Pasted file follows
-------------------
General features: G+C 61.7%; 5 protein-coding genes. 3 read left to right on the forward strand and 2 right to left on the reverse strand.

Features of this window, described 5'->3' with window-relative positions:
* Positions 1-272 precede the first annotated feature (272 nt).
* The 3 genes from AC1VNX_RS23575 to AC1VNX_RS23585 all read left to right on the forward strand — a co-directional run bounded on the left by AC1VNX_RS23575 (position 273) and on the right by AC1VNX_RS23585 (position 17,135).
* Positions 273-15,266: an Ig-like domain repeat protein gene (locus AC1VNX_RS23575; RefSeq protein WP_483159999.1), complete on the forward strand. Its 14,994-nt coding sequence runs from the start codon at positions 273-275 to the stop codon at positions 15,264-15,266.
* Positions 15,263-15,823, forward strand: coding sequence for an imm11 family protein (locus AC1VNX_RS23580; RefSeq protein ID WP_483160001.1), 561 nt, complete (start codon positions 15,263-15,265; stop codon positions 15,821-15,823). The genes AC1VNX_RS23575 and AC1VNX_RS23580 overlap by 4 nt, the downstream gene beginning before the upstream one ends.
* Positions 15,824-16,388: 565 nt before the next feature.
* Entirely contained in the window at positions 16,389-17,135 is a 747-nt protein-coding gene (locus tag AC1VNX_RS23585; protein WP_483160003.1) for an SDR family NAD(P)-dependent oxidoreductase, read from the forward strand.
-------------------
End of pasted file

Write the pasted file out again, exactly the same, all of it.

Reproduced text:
General features: G+C 61.7%; 5 protein-coding genes. 3 read left to right on the forward strand and 2 right to left on the reverse strand.

Features of this window, described 5'->3' with window-relative positions:
* Positions 1-272 precede the first annotated feature (272 nt).
* The 3 genes from AC1VNX_RS23575 to AC1VNX_RS23585 all read left to right on the forward strand — a co-directional run bounded on the left by AC1VNX_RS23575 (position 273) and on the right by AC1VNX_RS23585 (position 17,135).
* Positions 273-15,266: an Ig-like domain repeat protein gene (locus AC1VNX_RS23575; RefSeq protein WP_483159999.1), complete on the forward strand. Its 14,994-nt coding sequence runs from the start codon at positions 273-275 to the stop codon at positions 15,264-15,266.
* Positions 15,263-15,823, forward strand: coding sequence for an imm11 family protein (locus AC1VNX_RS23580; RefSeq protein ID WP_483160001.1), 561 nt, complete (start codon positions 15,263-15,265; stop codon positions 15,821-15,823). The genes AC1VNX_RS23575 and AC1VNX_RS23580 overlap by 4 nt, the downstream gene beginning before the upstream one ends.
* Positions 15,824-16,388: 565 nt before the next feature.
* Entirely contained in the window at positions 16,389-17,135 is a 747-nt protein-coding gene (locus tag AC1VNX_RS23585; protein WP_483160003.1) for an SDR family NAD(P)-dependent oxidoreductase, read from the forward strand.